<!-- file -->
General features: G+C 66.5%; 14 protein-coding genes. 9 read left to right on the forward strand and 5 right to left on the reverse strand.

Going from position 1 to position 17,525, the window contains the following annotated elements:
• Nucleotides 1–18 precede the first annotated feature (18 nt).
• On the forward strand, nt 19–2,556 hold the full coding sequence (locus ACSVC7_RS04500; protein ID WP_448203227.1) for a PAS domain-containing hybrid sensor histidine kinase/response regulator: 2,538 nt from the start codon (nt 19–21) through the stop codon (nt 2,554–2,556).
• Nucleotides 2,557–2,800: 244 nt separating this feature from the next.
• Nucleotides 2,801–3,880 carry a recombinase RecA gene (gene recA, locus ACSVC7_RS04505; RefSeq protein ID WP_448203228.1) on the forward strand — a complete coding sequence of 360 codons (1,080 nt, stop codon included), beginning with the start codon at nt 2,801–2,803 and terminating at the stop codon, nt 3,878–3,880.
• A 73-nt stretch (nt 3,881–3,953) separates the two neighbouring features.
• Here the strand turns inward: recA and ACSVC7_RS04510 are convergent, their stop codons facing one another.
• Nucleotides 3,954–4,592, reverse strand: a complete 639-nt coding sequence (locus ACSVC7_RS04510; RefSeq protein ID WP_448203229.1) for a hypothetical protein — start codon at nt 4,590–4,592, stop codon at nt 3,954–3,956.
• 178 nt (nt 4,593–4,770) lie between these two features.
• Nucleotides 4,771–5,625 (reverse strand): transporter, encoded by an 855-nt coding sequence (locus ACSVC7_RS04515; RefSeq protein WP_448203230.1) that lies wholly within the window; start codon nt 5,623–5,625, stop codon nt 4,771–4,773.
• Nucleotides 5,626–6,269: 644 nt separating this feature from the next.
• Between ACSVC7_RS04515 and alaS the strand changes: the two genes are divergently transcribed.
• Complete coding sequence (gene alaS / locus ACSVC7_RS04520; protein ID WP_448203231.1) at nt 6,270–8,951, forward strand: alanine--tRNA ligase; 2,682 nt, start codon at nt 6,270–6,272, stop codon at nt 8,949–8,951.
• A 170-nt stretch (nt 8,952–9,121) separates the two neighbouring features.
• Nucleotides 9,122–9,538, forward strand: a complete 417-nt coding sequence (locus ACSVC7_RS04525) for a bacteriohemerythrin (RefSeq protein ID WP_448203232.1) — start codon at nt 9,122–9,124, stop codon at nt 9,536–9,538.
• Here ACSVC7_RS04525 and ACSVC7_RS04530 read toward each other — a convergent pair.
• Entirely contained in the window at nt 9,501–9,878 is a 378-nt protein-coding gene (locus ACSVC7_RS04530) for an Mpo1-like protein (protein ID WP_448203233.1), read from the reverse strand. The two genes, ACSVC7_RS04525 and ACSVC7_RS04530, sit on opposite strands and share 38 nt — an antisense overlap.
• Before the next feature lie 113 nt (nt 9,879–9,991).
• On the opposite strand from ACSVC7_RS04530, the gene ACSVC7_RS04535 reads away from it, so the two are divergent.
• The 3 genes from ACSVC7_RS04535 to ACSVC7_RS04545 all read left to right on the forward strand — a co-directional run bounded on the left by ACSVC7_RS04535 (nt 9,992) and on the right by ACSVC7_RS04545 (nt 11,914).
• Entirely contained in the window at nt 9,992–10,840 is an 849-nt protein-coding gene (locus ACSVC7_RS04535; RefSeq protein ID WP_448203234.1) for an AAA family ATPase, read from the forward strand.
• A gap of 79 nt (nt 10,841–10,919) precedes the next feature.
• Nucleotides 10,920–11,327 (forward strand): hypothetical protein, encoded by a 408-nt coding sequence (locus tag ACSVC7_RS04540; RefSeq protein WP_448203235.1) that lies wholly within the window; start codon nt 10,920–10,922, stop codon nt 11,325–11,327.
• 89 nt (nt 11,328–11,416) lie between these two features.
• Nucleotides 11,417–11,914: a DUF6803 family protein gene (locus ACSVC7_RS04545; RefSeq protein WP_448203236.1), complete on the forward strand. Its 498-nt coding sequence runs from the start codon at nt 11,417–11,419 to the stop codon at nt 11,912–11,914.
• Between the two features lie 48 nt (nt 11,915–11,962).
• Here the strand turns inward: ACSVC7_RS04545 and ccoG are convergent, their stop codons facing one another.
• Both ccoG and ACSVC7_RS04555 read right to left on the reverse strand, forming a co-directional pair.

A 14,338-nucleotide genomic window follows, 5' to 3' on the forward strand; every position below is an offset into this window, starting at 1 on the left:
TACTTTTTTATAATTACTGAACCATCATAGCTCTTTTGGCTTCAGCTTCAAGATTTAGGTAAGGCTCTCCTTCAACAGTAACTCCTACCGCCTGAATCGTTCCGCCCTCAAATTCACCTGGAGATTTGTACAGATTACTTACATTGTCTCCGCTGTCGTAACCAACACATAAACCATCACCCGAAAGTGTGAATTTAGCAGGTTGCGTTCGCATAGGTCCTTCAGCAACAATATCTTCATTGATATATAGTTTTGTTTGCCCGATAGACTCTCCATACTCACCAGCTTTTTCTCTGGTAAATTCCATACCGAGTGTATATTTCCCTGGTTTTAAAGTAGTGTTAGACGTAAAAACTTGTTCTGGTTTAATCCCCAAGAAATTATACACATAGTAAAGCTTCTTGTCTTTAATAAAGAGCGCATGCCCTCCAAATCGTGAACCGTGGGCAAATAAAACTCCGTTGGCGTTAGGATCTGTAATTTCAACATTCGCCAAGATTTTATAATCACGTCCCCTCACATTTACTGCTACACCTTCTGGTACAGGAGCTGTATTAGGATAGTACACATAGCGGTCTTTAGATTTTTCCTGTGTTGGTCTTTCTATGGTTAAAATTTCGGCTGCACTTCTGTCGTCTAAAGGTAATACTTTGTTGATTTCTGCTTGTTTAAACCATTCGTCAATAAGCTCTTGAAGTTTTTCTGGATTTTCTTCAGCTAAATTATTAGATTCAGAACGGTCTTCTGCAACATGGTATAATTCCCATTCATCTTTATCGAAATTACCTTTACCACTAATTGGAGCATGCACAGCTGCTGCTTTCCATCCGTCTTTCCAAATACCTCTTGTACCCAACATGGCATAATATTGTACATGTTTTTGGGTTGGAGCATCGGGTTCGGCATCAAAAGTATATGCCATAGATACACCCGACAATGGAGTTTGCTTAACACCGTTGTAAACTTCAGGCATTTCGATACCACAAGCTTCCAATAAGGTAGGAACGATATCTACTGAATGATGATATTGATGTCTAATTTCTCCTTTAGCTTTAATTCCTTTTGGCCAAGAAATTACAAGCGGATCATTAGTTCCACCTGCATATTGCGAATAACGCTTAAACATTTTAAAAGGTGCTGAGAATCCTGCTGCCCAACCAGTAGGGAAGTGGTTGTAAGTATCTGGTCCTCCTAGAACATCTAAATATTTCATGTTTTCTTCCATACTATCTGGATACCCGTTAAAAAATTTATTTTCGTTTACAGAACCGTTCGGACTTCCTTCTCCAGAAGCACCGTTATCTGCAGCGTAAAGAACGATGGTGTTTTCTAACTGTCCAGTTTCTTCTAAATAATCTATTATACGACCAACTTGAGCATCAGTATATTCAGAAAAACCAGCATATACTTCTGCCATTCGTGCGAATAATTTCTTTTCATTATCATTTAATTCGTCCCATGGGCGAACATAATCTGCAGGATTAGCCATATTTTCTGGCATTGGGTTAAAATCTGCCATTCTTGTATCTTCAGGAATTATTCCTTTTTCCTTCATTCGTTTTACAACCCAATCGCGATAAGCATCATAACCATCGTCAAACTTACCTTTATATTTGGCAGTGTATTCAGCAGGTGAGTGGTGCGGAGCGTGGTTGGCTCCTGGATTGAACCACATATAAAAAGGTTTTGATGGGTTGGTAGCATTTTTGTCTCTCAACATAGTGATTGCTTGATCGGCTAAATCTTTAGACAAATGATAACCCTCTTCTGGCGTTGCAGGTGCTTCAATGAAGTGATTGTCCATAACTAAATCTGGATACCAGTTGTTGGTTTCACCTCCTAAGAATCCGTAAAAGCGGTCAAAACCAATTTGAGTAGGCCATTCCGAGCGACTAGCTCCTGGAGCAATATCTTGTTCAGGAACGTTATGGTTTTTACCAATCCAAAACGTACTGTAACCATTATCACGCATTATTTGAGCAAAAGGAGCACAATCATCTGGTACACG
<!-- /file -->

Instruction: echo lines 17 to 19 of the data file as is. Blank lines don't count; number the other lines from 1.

• Here ACSVC7_RS04525 and ACSVC7_RS04530 read toward each other — a convergent pair.
• Entirely contained in the window at nt 9,501–9,878 is a 378-nt protein-coding gene (locus ACSVC7_RS04530) for an Mpo1-like protein (protein ID WP_448203233.1), read from the reverse strand. The two genes, ACSVC7_RS04525 and ACSVC7_RS04530, sit on opposite strands and share 38 nt — an antisense overlap.
• Before the next feature lie 113 nt (nt 9,879–9,991).